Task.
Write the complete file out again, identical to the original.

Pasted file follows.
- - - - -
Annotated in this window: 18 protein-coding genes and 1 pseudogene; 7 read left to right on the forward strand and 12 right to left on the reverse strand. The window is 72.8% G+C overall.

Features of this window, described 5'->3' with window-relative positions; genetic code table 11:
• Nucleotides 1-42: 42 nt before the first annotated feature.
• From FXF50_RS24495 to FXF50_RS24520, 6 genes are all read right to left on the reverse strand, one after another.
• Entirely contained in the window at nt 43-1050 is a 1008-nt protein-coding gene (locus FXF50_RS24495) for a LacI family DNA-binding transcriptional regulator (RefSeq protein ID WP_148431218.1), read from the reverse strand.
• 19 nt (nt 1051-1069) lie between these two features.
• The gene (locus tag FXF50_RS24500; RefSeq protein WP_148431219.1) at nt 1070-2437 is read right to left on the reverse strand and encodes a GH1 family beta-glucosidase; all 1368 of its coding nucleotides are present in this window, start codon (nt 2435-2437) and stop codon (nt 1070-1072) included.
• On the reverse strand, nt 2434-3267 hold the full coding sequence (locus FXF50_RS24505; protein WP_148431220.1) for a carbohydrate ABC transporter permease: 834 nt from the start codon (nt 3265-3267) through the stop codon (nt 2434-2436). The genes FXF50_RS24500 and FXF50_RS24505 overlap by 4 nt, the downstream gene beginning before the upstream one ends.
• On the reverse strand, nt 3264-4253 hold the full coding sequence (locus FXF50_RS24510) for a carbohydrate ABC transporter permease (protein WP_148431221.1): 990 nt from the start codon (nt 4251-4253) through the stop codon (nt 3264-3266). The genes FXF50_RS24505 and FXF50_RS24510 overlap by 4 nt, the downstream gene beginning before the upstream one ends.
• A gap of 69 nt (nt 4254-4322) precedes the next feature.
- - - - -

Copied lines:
Annotated in this window: 18 protein-coding genes and 1 pseudogene; 7 read left to right on the forward strand and 12 right to left on the reverse strand. The window is 72.8% G+C overall.

Features of this window, described 5'->3' with window-relative positions; genetic code table 11:
• Nucleotides 1-42: 42 nt before the first annotated feature.
• From FXF50_RS24495 to FXF50_RS24520, 6 genes are all read right to left on the reverse strand, one after another.
• Entirely contained in the window at nt 43-1050 is a 1008-nt protein-coding gene (locus FXF50_RS24495) for a LacI family DNA-binding transcriptional regulator (RefSeq protein ID WP_148431218.1), read from the reverse strand.
• 19 nt (nt 1051-1069) lie between these two features.
• The gene (locus tag FXF50_RS24500; RefSeq protein WP_148431219.1) at nt 1070-2437 is read right to left on the reverse strand and encodes a GH1 family beta-glucosidase; all 1368 of its coding nucleotides are present in this window, start codon (nt 2435-2437) and stop codon (nt 1070-1072) included.
• On the reverse strand, nt 2434-3267 hold the full coding sequence (locus FXF50_RS24505; protein WP_148431220.1) for a carbohydrate ABC transporter permease: 834 nt from the start codon (nt 3265-3267) through the stop codon (nt 2434-2436). The genes FXF50_RS24500 and FXF50_RS24505 overlap by 4 nt, the downstream gene beginning before the upstream one ends.
• On the reverse strand, nt 3264-4253 hold the full coding sequence (locus FXF50_RS24510) for a carbohydrate ABC transporter permease (protein WP_148431221.1): 990 nt from the start codon (nt 4251-4253) through the stop codon (nt 3264-3266). The genes FXF50_RS24505 and FXF50_RS24510 overlap by 4 nt, the downstream gene beginning before the upstream one ends.
• A gap of 69 nt (nt 4254-4322) precedes the next feature.